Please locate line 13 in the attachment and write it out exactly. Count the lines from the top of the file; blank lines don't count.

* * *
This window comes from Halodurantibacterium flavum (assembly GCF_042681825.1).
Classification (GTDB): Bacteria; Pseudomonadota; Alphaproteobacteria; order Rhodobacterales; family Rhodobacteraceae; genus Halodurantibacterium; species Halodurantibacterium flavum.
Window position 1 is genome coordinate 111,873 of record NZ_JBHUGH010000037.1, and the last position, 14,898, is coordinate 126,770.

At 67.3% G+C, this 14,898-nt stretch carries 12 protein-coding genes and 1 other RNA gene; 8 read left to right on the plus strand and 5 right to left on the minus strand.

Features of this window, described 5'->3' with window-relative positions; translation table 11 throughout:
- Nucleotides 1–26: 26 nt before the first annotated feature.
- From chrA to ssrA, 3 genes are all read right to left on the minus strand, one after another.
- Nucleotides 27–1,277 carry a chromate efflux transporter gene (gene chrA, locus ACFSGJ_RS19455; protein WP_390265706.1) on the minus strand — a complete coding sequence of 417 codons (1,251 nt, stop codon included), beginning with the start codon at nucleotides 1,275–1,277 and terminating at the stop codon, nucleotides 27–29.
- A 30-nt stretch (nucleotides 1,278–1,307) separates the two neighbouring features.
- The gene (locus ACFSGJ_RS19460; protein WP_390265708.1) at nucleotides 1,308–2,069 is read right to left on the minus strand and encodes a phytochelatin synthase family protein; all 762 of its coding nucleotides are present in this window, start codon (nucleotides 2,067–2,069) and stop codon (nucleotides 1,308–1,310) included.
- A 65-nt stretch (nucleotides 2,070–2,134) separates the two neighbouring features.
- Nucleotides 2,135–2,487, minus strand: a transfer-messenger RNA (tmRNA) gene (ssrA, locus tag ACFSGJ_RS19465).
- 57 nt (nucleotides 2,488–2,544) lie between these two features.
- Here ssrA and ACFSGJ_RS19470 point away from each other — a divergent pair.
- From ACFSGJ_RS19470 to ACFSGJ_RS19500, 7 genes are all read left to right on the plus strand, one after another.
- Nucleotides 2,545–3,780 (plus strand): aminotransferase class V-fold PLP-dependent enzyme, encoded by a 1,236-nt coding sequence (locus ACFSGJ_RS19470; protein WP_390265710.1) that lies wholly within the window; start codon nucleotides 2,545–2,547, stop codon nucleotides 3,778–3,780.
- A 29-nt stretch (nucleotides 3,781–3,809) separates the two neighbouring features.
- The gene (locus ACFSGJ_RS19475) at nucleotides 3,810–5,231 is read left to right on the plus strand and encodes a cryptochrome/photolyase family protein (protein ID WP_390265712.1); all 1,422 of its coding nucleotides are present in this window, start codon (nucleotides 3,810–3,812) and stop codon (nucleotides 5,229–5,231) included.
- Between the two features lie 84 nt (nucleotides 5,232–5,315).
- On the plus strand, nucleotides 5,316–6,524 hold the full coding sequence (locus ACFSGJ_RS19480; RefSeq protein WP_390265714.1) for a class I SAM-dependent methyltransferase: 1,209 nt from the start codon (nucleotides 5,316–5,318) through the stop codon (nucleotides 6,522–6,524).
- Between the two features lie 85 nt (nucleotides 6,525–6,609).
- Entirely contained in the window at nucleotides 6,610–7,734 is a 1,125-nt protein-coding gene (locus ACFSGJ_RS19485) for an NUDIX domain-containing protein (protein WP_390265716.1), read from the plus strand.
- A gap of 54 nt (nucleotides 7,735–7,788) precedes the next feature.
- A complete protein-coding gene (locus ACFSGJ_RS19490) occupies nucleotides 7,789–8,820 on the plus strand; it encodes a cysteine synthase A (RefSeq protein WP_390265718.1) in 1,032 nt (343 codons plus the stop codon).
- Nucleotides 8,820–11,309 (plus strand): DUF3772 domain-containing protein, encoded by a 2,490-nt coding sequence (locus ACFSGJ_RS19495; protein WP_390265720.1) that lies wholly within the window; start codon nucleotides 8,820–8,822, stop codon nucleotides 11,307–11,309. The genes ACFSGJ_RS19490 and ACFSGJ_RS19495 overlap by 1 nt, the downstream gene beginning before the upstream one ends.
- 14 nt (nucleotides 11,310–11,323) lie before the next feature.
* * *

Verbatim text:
- 57 nt (nucleotides 2,488–2,544) lie between these two features.